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Summary:

Data center operators want to bump up their computing capabilities to solve big-data problems, but energy efficiency is a major concern, according to a new survey.

As data keeps multiplying and arriving in more formats at faster speeds, data center operators foresee shortages of power, while they want to add computing capacity. But they want to expand in a way that’s energy-efficient, according to an April survey of 100 technology decision makers at large companies from InformationWeek, Siemens and UBM Tech.

Energy consumption is somewhat important, very important or extremely important to 78 percent of the respondents when they are planning to add computing resources, the survey showed. Reports of highly energy-efficient data centers at eBay, Facebook, Google and others have likely contributed to the drive to be energy efficient, but costs are surely top of mind, too.

The thing is, respondents have different approaches in mind for keeping power and cooling costs at bay and squeezing the most computing capacity out of their gear. The survey showed that respondents see many routes to a similar destination. Here are the top five means they want to employ or are already implementing:

  • Consolidate servers in existing data centers (38 percent)
  • Use blade technology (32 percent)
  • Put more energy-efficient equipment in place (32 percent)
  • Implement virtualization, outsource servers and/or storage to third-party cloud providers (30 percent)
  • Upgrade with mechanical improvements (24 percent)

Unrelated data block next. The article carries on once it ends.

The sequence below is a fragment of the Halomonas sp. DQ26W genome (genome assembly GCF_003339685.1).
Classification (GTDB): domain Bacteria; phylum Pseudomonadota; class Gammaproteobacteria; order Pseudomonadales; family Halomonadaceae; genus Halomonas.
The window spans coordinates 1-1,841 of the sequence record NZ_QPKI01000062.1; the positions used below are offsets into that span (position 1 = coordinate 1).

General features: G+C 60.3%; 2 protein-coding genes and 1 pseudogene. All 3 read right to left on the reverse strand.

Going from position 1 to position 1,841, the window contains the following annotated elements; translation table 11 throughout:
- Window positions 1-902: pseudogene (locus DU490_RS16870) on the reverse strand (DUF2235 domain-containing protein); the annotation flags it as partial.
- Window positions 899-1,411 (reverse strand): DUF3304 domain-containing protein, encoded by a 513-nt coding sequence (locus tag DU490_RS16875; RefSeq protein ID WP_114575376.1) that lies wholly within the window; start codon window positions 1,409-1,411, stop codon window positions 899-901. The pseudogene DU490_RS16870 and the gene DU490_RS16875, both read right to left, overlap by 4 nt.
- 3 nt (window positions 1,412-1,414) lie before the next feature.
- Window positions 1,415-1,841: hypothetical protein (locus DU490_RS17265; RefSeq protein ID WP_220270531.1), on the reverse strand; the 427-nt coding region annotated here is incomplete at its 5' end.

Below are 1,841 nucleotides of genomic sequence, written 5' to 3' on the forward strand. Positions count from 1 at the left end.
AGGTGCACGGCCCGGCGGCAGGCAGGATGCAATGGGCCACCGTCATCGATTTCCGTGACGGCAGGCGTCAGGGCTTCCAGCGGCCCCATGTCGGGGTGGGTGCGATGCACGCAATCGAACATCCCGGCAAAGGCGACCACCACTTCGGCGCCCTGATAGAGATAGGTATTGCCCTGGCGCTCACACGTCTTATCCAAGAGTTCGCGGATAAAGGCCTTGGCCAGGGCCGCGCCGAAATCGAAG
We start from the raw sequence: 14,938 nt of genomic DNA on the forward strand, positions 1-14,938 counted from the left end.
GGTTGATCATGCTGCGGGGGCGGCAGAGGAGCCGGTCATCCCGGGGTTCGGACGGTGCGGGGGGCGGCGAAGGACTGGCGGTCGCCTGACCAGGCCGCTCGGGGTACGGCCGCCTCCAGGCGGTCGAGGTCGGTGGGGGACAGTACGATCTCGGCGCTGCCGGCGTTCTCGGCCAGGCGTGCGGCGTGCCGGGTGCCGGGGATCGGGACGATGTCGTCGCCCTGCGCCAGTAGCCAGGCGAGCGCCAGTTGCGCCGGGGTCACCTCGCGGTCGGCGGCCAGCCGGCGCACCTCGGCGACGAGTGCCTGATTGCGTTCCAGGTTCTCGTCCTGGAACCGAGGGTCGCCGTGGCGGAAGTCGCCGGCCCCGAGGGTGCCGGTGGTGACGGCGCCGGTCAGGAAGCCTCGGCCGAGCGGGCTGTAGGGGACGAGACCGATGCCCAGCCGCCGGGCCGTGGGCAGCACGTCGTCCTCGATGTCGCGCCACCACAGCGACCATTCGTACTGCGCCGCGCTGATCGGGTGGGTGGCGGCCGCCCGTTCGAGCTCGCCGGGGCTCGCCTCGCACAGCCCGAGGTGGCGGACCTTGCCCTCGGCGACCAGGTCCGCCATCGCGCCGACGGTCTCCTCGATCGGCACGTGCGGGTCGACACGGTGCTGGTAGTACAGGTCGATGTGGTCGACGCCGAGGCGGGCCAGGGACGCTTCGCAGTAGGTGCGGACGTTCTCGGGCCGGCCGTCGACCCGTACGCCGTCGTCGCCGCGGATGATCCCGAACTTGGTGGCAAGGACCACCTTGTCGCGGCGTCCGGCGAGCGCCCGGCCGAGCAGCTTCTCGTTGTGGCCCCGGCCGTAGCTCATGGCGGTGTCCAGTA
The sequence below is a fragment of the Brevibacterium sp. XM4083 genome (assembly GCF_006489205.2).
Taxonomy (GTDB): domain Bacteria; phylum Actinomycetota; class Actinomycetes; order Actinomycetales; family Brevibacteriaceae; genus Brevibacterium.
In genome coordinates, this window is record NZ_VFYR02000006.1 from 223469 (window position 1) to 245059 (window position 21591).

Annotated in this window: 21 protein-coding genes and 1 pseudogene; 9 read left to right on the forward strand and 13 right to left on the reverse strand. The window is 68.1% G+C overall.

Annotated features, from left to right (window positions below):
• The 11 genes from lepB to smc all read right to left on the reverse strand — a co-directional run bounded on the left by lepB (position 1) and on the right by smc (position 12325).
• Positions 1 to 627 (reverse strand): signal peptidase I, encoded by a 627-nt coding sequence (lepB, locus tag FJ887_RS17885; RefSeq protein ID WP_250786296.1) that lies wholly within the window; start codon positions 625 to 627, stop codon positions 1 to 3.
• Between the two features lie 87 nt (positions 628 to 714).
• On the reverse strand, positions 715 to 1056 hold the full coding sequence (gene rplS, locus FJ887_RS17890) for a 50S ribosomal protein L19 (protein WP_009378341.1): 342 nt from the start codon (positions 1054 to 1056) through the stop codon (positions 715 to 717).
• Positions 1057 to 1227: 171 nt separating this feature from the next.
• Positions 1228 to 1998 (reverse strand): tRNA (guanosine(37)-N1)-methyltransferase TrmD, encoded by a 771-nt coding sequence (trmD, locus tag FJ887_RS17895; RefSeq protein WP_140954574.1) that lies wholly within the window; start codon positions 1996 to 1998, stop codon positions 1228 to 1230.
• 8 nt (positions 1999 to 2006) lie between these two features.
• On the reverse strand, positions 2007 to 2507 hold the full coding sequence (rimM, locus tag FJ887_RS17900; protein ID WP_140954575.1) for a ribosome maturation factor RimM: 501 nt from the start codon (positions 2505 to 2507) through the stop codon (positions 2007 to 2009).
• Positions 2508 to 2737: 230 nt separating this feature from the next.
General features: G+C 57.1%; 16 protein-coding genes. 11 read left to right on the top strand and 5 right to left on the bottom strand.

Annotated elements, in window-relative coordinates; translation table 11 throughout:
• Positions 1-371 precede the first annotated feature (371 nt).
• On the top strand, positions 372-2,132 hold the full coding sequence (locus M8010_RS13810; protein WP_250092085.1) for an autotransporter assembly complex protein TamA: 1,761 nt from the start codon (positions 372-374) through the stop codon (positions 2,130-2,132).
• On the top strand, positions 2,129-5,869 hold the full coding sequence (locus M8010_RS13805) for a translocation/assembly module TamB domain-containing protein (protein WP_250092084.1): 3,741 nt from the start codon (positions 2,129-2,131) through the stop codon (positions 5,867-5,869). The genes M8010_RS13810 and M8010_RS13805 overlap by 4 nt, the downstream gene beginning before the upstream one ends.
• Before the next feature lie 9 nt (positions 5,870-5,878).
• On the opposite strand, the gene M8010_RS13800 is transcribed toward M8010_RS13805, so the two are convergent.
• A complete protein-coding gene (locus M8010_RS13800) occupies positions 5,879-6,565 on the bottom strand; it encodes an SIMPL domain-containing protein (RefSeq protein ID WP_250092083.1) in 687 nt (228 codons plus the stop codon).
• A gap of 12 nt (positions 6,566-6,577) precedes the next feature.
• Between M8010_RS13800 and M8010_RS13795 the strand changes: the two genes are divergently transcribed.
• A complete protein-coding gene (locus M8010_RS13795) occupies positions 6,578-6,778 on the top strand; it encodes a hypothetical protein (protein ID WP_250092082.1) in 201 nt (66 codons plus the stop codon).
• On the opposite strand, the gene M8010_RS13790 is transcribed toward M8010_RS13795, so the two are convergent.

Less popular options that got more than 15 percent of a response include adopting modular options and introducing data-center infrastructure-management software.

The results are remarkably different from a 2008 study Siemens conducted, which found 45 percent of respondents were looking to virtualization to save energy. Far less popular, each at 19 percent, were upgrades to air conditioning and cooling systems and bringing in more energy-efficient gear.

This year’s findings are sure to please blade server vendors — basically all the big general server vendors — as well as the virtualization experts over at VMware.

Companies playing in industries that sell potentially power-saving gear, such as microservers, modular data centers and SSDs could also benefit. So could companies peddling energy management software, such as Cisco.

To be sure, companies are already doing some monitoring to monitor the energy implications of adding servers. The survey results show 23 percent track energy use from cooling infrastructure and IT systems on separate meters. And 22 percent use capacity-management tools to prevent the use of too much power. It looks as if these and other methods will continue just as data gets bigger. And with more data from more sources coming into use, that’s pretty much a given.

Feature image courtesy of Shutterstock user asharkyu.

  1. arggh! blades once offered a modest improvement in efficiency, but that’s entirely gone now that any decent server will have a platinum-level PSU. yet hordes of marketing weasels keep the idea alive – what’s not to love about vendor lock-in?

    if your datacenter has a PUE > 1.5, you’re doing something wrong, probably many things. the first thing you should fix is to keep your hot and cold air from mixing. curtains, blanking panels, etc. cheap and effective…

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    1. Yeah tell me about 4000kwh PSU’s that require phase 3 power ain’t cheap That’s 24 PSU’s in full 42 rack. It requires the power that could typically power 3 city blocks.